GFO vs. Aluminum Oxide


Active Member
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Jul 12, 2014
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Denver, CO
Over the past 6 months I've been using BRS high capacity GFO, but I feel like its too fine grain for my media reactor(IM mid-size) and slows the flow down drastically. I switched to SeaChem Phosguard as it doesn't clog my reactors as badly, but I haven't noticed significant performance from either.

What are the pros and cons of each?

Randy Holmes-Farley

Reef Chemist
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Sep 5, 2014
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Arlington, Massachusetts, United States
Both work, if you use an appropriate amount and replace it soon enough.

GFO is usually somewhat more expensive and can release some iron tot he system. That iron can cause precipitation of calcium carboante on or downstream of the GFO. The iron may also supply iron to good things (macroalgae, corals, etc) and bad things (cyanobacteria).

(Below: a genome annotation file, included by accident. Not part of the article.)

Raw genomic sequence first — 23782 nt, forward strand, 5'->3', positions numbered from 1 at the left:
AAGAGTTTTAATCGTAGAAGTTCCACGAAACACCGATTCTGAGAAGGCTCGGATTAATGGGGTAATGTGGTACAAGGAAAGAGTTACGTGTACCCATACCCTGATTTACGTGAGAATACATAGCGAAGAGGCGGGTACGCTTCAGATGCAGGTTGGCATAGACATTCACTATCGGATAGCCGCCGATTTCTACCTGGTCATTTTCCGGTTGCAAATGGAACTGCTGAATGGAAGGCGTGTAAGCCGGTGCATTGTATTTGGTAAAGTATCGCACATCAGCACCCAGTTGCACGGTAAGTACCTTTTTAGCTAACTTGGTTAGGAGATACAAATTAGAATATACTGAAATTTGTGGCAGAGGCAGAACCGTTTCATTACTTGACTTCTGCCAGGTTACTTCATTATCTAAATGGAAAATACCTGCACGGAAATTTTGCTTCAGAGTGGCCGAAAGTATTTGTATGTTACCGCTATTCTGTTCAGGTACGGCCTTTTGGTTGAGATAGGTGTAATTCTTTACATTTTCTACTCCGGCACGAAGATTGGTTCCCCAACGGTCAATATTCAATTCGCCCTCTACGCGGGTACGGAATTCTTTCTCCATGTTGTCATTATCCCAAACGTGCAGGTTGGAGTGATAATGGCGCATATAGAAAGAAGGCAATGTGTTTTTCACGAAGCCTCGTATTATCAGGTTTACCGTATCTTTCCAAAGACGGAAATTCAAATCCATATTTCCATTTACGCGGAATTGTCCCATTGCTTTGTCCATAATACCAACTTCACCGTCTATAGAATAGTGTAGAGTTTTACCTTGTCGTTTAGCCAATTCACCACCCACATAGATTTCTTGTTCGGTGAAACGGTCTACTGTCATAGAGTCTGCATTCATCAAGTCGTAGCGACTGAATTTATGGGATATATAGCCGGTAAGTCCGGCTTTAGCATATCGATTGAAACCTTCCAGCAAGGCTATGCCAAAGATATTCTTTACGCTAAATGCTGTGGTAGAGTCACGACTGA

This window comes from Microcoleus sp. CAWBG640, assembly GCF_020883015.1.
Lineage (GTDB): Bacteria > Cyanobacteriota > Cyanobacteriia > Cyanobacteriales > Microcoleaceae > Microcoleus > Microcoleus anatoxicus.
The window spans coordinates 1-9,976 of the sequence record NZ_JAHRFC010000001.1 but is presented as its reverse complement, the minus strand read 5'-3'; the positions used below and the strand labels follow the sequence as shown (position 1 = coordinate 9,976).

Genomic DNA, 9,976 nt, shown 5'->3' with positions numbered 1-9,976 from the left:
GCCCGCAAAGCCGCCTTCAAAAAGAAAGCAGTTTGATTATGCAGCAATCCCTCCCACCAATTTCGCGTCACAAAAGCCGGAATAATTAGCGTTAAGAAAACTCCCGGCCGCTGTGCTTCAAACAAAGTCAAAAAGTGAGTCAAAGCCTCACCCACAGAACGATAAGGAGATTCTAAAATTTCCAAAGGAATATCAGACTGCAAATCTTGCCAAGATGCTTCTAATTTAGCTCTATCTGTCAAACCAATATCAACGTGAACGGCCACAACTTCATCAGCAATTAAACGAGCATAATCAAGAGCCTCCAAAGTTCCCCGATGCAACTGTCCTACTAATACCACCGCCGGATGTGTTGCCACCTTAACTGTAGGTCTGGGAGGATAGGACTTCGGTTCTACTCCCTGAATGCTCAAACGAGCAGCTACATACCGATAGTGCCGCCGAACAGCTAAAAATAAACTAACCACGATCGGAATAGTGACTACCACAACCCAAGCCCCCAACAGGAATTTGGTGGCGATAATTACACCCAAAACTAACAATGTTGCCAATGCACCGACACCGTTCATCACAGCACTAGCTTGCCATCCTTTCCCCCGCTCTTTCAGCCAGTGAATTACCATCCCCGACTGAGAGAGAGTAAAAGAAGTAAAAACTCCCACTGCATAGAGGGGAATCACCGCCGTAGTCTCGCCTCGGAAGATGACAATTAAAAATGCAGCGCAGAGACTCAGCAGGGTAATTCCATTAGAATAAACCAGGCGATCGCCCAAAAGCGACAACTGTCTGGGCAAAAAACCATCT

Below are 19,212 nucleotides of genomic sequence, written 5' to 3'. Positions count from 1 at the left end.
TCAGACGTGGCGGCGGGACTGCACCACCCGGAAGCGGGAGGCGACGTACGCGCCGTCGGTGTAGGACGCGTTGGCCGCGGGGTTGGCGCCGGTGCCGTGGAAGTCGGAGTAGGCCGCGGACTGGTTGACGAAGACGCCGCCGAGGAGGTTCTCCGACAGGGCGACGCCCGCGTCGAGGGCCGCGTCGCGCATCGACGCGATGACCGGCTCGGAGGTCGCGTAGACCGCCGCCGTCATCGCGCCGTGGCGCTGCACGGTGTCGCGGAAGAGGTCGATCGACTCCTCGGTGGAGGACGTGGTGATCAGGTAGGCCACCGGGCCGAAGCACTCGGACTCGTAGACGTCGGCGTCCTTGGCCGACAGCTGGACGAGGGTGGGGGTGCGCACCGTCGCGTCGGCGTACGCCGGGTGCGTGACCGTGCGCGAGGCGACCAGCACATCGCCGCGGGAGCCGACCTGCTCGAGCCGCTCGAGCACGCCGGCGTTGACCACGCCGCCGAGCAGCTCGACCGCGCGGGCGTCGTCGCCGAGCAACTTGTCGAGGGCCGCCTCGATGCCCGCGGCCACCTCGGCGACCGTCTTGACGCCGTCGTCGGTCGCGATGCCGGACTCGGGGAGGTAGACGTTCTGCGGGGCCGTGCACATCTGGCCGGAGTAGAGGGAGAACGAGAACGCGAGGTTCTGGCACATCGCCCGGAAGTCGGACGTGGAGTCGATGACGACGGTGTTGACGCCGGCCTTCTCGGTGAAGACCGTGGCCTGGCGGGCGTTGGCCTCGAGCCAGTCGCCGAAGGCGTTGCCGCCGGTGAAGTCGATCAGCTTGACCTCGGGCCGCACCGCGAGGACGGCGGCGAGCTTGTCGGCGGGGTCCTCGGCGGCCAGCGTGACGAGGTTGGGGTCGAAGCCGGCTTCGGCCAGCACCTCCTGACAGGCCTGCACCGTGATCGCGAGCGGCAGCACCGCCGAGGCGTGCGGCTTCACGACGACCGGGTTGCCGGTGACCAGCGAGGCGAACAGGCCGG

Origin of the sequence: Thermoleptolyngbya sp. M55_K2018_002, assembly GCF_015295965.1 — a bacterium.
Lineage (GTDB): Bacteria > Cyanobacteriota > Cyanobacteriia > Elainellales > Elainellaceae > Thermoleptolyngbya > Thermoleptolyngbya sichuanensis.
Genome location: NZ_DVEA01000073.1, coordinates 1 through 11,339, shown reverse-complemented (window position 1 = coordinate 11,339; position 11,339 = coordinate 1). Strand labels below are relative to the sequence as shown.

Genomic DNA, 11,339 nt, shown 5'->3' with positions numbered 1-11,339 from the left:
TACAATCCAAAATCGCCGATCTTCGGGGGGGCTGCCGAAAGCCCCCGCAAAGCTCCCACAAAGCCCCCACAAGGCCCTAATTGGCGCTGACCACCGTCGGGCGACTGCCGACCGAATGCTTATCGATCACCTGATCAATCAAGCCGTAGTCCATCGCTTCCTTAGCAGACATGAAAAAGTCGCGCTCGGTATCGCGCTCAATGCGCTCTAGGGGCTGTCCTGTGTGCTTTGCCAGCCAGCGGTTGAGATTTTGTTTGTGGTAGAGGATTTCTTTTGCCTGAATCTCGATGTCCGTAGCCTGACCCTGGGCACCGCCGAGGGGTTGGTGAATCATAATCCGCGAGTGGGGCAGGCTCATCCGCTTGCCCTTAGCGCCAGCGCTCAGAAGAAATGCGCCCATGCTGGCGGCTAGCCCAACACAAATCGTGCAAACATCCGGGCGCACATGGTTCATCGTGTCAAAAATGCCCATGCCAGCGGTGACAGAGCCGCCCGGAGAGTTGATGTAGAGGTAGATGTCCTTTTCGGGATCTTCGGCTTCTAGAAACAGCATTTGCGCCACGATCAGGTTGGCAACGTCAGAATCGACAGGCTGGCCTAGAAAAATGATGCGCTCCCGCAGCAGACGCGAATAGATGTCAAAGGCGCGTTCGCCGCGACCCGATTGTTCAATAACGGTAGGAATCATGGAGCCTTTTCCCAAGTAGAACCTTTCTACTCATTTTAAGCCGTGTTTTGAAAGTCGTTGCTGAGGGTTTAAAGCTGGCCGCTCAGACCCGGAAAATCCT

Aluminum oxide can release aluminum, which has been known to irritate certain corals, such as leathers. There's soem debate whether this released aluminum is very fine particulate or individual aluminum ions. In a sense it doesn't matter, but I think it may be both. People doing Triton testing can now often detect the aluminum rise in their water when using aluminum oxide binders or other objects. It is also larger sized media, which can be an advantage.

I've used both, and if you do not see any irritated corals, either choice may be fine. I currently use GFO and not aluminum oxide. I also dose soluble iron.

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